National Grid and ScottishPower Transmission are inviting people to come and find out what to expect in 2015 as activity increases to install a new 30-kilometre high voltage underground electricity cable across the Wirral peninsula and build a new electricity converter station on Deeside Industrial Park.
The underground cable and converter station are needed as part of the Western Link, a joint venture between the two companies to build one of the world’s longest undersea power cables to help bring renewable energy from Scotland to homes and businesses in England and Wales. The cable transmits direct current electricity, and the converter station changes this to alternating current for use in homes and businesses.
Towards the end of 2014, around 36 kilometres of cable was laid on the Wirral foreshore at Leasowe and out into Liverpool Bay, while elsewhere on the Wirral peninsula, preparations for cable-laying continued during the year. In 2015, people are likely to see a lot more activity right across the peninsula as cable-laying and jointing the sections of underground cable begins.
To let people know what to expect, three public information events are being held. A newsletter has been sent to people along the cable route and close to the converter station to let them know about the events.
Wednesday 22 April, 12.30-5.30pmHoylake Community CentreThe ParadeHoyle Hoylake CH47 3AG
Wednesday 29 April, 1-7pmHeswall United Reformed Church199 Telegraph RoadHeswall CH60 7SE
Thursday 30 April, 1-7pmThe Gladstone Village HallBurtonNeston CH64 5TH
Graham Edwards, Western Link Project Director, said: “Our main work takes place during the spring, summer and autumn months and people are likely to see a lot of activity this year from April onwards. I’d encourage anyone interested to come and talk to our project team at the open events about this essential project.
“To construct the cable along the Wirral, our contractor is establishing a temporary working corridor, around 20m wide, which is fenced off while it is being used. Within this corridor, we’ll be installing two cables in a single trench.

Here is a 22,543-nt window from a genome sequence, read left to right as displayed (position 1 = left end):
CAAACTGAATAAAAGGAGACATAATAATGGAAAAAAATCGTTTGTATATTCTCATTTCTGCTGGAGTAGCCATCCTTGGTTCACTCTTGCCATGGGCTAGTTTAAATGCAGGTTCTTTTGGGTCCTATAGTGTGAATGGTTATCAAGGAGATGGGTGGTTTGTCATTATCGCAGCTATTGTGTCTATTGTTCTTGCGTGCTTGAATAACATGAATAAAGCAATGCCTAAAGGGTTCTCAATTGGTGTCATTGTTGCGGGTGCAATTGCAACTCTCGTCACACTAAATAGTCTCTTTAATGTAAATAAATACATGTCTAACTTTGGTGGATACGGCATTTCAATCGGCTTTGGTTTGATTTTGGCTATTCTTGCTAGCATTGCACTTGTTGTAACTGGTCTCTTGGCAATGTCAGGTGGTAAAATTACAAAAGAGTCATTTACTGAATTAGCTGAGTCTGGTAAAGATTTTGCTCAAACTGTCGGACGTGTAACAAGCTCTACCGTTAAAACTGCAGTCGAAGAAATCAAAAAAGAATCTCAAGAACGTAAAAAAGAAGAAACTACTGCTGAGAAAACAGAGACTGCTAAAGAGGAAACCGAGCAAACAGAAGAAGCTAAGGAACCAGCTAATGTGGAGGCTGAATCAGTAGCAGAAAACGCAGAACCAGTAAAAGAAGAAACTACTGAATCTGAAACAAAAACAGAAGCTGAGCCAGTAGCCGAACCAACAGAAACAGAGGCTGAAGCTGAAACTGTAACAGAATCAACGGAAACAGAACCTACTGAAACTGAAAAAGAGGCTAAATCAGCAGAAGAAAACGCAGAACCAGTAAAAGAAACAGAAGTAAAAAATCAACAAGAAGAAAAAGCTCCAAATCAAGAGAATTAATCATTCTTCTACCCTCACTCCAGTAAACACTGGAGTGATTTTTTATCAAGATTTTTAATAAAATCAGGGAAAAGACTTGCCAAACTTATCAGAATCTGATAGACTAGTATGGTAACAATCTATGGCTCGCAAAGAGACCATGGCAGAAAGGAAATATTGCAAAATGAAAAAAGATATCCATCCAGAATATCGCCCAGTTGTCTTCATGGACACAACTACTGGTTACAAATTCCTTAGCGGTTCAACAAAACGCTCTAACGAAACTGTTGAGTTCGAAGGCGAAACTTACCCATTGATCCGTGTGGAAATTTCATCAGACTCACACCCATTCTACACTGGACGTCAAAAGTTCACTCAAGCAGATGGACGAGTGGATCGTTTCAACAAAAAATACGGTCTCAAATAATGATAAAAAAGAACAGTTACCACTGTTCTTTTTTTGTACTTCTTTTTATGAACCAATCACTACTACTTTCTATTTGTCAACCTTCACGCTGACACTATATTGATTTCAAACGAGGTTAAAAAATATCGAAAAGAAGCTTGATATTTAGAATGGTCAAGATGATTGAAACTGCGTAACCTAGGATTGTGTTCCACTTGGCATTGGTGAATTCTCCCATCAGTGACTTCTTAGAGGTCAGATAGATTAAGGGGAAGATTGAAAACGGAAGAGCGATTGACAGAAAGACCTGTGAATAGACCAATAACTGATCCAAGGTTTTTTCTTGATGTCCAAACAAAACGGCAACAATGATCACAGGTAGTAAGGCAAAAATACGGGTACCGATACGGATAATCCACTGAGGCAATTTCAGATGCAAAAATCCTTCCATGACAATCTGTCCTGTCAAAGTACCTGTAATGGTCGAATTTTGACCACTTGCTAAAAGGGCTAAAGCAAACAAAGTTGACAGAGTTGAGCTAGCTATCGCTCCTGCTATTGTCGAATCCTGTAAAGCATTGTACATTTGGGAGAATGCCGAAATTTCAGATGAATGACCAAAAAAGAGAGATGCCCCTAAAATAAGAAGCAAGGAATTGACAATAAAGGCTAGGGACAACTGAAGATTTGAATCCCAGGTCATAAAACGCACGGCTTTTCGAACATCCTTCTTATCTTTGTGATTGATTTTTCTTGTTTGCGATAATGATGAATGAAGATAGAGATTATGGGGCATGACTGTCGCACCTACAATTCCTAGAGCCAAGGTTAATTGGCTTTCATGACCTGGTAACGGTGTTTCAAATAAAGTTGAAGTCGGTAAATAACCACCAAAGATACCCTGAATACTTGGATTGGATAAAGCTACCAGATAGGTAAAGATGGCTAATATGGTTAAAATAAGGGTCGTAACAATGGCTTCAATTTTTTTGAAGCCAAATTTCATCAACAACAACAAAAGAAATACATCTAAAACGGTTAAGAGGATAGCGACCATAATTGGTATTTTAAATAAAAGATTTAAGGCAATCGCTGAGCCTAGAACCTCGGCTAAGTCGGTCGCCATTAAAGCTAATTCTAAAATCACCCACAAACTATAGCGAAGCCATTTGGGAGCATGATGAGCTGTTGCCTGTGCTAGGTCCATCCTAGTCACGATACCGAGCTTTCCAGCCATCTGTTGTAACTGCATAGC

“The cables will be laid in sections around one kilometre long, with joints where the sections meet. In some areas temporary large lay-bys will be constructed for the delivery of the cable, which arrives on large drums. Here, and where our cables cross roads, are where our activities will be most noticeable.”
The Western Link is being delivered by a consortium of Siemens and Prysmian, with Prysmian responsible for the Wirral cable installation work, including all preparations and reinstatement, and Siemens for the construction of the converter stations at each end of the link.
The cable comes ashore at Leasowe in the north of the Wirral, continuing underground to the east of Heswall and Neston before turning south-west to run between Burton and Puddington towards Deeside Industrial Park, where the new converter station is being built. Cables will then be laid under the River Dee to connect to National Grid’s site at Deeside, where the electricity will flow into the existing transmission system. The pipes through which these cables will be pulled were installed in autumn 2014 – a major achievement for the project.
The underground cable across the Wirral peninsula will be laid mainly in agricultural fields. There will be some road closures needed, and one lane of the southbound A540 will be closed for around two kilometres to ensure that the cable can be laid here safely. All work affecting public roads is agreed with the relevant Highways Department. Signs will be placed in advance and notification included on the project website www.westernhvdclink.co.uk.
Construction of the converter station on Deeside Industrial Park progressed well in 2014 and the site is transformed from when work began in the summer of 2013. The superstructures of the main converter buildings are now virtually complete and foundations have been laid for other large specialist items of electrical equipment. Five of the 325-tonne transformers have already been delivered to site using specialist transport and escorted by police.
Graham added: “Over the next decade we need to invest in our electricity networks to provide energy security and help meet the UK’s carbon reduction targets. The Western Link will help us meet these challenges.”
A series of maps showing the route the cable will take, and time-lapse photography of the cable coming ashore at Leasowe, can be viewed on the project website www.westernhvdclink.co.uk.
Western Link has a dedicated community relations team who can be contacted by calling 0800 021 7878 or by emailing email@example.com.
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The Western Link project will transmit 2,200 MW of power, sufficient electricity to meet the needs of around 2m people, or a city four times the size of Liverpool.
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